Data relating to in-game communications is potentially useful for interactive entertainment businesses. For example, in principle, it could be used to help with player-matching, plan server down-time, analyse users’ behaviour, or gather information about user demographic. In some circumstances, businesses may wish to monitor the actual content of messages: for example, to prevent cheating, trolling, or abusive behaviour, or to enforce terms of use. However, you will need to be careful if you are processing or intending to process either content data or metadata. The default position in the proposed e-Privacy Regulation is that all electronic communications data must be kept confidential, and that any human interference with the transmission of electronic communications data is prohibited. Use of electronic communications data is permitted in only a limited number of circumstances.

Since the Commission published its proposed draft of the e-Privacy Regulation in January 2017, there has been debate about the extent to which service providers should be permitted to use electronic communications data, and what restrictions should be placed on such use. The Commission’s proposal was relatively restrictive in terms of how metadata could be used. In its July 2018 amended version, the Council expressed concerns that the e-Privacy Regulation should be flexible enough to enable the use of metadata for innovative purposes for the benefit of European citizens. To address those concerns, it proposed that processing of metadata without consent should be allowed if the purpose of the processing was compatible with the purpose for which it was initially collected.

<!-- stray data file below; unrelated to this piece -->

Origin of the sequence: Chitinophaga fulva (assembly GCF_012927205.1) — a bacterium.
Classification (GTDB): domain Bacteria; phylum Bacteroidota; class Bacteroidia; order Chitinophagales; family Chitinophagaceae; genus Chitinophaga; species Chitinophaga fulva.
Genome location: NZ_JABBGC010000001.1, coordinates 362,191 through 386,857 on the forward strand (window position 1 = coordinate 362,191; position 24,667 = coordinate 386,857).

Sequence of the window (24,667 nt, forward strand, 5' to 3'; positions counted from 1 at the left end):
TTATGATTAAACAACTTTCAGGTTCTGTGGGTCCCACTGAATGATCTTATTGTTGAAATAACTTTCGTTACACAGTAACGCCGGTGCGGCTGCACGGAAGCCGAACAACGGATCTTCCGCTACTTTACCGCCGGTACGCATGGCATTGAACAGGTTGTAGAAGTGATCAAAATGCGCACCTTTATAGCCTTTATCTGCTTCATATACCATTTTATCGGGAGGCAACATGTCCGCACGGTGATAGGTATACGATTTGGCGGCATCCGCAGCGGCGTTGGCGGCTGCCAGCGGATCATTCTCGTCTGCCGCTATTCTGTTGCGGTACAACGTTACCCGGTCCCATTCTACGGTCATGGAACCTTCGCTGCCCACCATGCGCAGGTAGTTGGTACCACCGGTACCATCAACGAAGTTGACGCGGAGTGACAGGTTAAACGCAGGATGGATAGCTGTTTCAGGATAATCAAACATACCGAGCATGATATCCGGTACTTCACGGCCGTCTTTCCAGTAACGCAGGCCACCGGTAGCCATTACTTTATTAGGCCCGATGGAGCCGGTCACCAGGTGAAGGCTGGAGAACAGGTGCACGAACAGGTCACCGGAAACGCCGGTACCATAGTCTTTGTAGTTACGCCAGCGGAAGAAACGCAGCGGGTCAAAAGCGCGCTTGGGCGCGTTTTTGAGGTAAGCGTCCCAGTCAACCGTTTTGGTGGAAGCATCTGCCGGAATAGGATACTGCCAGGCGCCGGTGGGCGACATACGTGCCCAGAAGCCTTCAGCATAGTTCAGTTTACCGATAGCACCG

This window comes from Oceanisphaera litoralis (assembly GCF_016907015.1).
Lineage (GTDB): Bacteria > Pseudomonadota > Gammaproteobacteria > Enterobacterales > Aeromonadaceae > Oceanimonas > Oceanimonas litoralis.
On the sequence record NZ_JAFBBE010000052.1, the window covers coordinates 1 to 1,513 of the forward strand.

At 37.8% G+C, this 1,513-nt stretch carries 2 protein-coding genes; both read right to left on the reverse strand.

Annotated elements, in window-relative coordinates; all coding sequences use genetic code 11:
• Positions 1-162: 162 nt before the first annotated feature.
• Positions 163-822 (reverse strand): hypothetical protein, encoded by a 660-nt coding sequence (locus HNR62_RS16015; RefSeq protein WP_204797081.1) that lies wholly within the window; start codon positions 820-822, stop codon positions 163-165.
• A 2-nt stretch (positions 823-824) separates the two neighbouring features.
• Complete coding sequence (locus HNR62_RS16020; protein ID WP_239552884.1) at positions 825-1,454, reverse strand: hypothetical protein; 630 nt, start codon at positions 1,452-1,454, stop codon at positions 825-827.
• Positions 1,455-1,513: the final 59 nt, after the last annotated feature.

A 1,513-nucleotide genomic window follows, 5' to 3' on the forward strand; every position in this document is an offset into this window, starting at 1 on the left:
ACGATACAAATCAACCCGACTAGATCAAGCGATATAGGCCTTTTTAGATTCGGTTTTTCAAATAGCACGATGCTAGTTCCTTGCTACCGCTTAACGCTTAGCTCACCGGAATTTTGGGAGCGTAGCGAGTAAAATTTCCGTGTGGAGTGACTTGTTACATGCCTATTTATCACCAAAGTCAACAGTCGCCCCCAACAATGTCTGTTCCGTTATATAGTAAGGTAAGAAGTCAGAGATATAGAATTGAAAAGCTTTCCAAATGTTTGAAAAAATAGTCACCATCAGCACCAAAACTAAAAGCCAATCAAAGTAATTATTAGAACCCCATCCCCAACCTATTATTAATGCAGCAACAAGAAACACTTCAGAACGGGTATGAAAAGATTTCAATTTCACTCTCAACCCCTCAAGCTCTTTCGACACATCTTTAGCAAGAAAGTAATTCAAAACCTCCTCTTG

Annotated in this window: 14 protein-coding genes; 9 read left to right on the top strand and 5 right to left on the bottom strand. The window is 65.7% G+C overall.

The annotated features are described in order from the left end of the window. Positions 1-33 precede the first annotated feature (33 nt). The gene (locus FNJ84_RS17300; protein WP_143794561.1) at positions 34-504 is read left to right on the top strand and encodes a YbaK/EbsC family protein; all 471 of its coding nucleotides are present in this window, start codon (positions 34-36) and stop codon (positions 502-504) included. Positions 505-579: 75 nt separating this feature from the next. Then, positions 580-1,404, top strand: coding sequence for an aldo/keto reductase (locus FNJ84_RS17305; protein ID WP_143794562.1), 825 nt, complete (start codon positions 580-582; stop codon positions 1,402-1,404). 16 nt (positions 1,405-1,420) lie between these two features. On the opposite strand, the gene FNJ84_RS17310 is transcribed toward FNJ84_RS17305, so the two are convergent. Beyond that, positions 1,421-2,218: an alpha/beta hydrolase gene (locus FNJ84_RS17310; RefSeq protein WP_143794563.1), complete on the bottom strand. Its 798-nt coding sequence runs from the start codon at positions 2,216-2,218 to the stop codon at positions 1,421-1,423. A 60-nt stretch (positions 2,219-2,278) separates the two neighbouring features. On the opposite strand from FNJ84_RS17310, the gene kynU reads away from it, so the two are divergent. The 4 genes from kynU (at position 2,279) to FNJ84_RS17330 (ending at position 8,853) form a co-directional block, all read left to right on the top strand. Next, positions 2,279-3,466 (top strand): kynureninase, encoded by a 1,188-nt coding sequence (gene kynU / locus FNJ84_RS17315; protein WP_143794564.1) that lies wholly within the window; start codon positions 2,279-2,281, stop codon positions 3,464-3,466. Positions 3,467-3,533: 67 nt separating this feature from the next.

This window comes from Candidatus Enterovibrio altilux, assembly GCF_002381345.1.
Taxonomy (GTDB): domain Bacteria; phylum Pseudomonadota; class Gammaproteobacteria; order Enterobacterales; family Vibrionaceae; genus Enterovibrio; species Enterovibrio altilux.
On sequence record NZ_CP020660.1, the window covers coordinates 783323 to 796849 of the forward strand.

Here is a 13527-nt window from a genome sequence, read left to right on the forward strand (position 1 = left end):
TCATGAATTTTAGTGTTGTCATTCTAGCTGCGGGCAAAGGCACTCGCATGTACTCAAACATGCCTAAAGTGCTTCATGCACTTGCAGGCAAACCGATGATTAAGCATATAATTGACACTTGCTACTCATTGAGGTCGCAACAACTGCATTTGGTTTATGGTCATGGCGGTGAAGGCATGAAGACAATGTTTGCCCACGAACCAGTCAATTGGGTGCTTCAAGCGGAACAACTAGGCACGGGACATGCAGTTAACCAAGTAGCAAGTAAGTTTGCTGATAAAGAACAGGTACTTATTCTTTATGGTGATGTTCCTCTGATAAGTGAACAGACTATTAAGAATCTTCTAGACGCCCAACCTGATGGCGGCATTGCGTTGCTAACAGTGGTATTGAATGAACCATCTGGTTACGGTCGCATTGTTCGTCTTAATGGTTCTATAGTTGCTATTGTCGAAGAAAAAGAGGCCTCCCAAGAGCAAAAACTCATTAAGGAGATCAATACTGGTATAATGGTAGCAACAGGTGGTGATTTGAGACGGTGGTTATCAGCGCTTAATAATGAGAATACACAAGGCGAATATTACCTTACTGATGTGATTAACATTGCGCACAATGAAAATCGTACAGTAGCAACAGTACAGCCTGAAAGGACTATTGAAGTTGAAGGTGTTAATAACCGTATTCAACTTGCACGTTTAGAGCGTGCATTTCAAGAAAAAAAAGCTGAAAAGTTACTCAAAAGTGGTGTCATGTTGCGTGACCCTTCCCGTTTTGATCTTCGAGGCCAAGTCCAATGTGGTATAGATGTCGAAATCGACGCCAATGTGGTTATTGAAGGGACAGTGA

The Council’s amended text sets out a non-exhaustive list of the various factors that must be taken into account when making an assessment of whether the processing is compatible. Many interactive entertainment businesses will welcome this less strict approach to the use of metadata. However, it remains to seen whether this approach will be retained in the final text.

The e-Privacy Regulation will apply even if the data is not personal data

The e-Privacy Regulation does not draw a distinction between personal data and non-personal data in the way that the GDPR does: it applies to both personal data, and non-personal data. It will not be possible to rely on the argument that any metadata collected isn’t personal data, and therefore the e-Privacy Regulation doesn’t apply.

What are the risks of non-compliance?

The e-Privacy Regulation will include penalties for non-compliance that are in line with the GDPR, with fines of up to the greater of €20 million or 4% of worldwide turnover. End-users will also have the right to bring a claim for compensation. This is quite apart from the reputational risks associated with unlawful interception of electronic communications data.

What do interactive entertainment businesses need to do?

If you are an interactive entertainment business you should:

  • Be aware that the e-Privacy Regulation is on the horizon and that it will have important implications for those who use voice chat, video communication, and instant messaging in their games or on their platforms.
  • Be aware that the e-Privacy Regulation is still in draft form. There is still some way to go before it is finalised and there will most likely be some further changes, including in relation to what you can and cannot do with electronic communications data. At the moment, we still do not know what its full implications will be for interactive entertainment businesses.
  • If you’re planning a new project involving use of electronic communications data, considerhow it may be affected by the e-Privacy Regulation, and, if necessary seek specialist advice at an early stage.
  • Look out for further updates about the e-Privacy Regulation from Osborne Clarke.